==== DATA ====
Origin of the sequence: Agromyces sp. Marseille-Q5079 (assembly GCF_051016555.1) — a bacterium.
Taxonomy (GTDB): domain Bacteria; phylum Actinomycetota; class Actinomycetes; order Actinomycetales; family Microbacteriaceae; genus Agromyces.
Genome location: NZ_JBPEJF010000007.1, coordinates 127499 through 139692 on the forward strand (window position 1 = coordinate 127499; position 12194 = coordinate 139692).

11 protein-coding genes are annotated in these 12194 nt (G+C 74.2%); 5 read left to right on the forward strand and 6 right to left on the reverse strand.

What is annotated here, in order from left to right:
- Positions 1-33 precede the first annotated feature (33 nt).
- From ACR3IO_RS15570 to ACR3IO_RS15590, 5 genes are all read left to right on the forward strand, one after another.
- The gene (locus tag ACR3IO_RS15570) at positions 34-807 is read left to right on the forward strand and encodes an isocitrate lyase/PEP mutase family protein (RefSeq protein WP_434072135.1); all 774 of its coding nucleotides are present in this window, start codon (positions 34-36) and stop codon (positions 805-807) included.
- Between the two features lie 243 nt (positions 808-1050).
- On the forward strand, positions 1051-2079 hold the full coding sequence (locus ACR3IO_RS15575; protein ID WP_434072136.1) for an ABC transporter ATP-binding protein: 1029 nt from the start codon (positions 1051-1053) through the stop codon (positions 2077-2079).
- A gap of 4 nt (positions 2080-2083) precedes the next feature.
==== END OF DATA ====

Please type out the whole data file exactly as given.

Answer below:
Origin of the sequence: Agromyces sp. Marseille-Q5079 (assembly GCF_051016555.1) — a bacterium.
Taxonomy (GTDB): domain Bacteria; phylum Actinomycetota; class Actinomycetes; order Actinomycetales; family Microbacteriaceae; genus Agromyces.
Genome location: NZ_JBPEJF010000007.1, coordinates 127499 through 139692 on the forward strand (window position 1 = coordinate 127499; position 12194 = coordinate 139692).

11 protein-coding genes are annotated in these 12194 nt (G+C 74.2%); 5 read left to right on the forward strand and 6 right to left on the reverse strand.

What is annotated here, in order from left to right:
- Positions 1-33 precede the first annotated feature (33 nt).
- From ACR3IO_RS15570 to ACR3IO_RS15590, 5 genes are all read left to right on the forward strand, one after another.
- The gene (locus tag ACR3IO_RS15570) at positions 34-807 is read left to right on the forward strand and encodes an isocitrate lyase/PEP mutase family protein (RefSeq protein WP_434072135.1); all 774 of its coding nucleotides are present in this window, start codon (positions 34-36) and stop codon (positions 805-807) included.
- Between the two features lie 243 nt (positions 808-1050).
- On the forward strand, positions 1051-2079 hold the full coding sequence (locus ACR3IO_RS15575; protein ID WP_434072136.1) for an ABC transporter ATP-binding protein: 1029 nt from the start codon (positions 1051-1053) through the stop codon (positions 2077-2079).
- A gap of 4 nt (positions 2080-2083) precedes the next feature.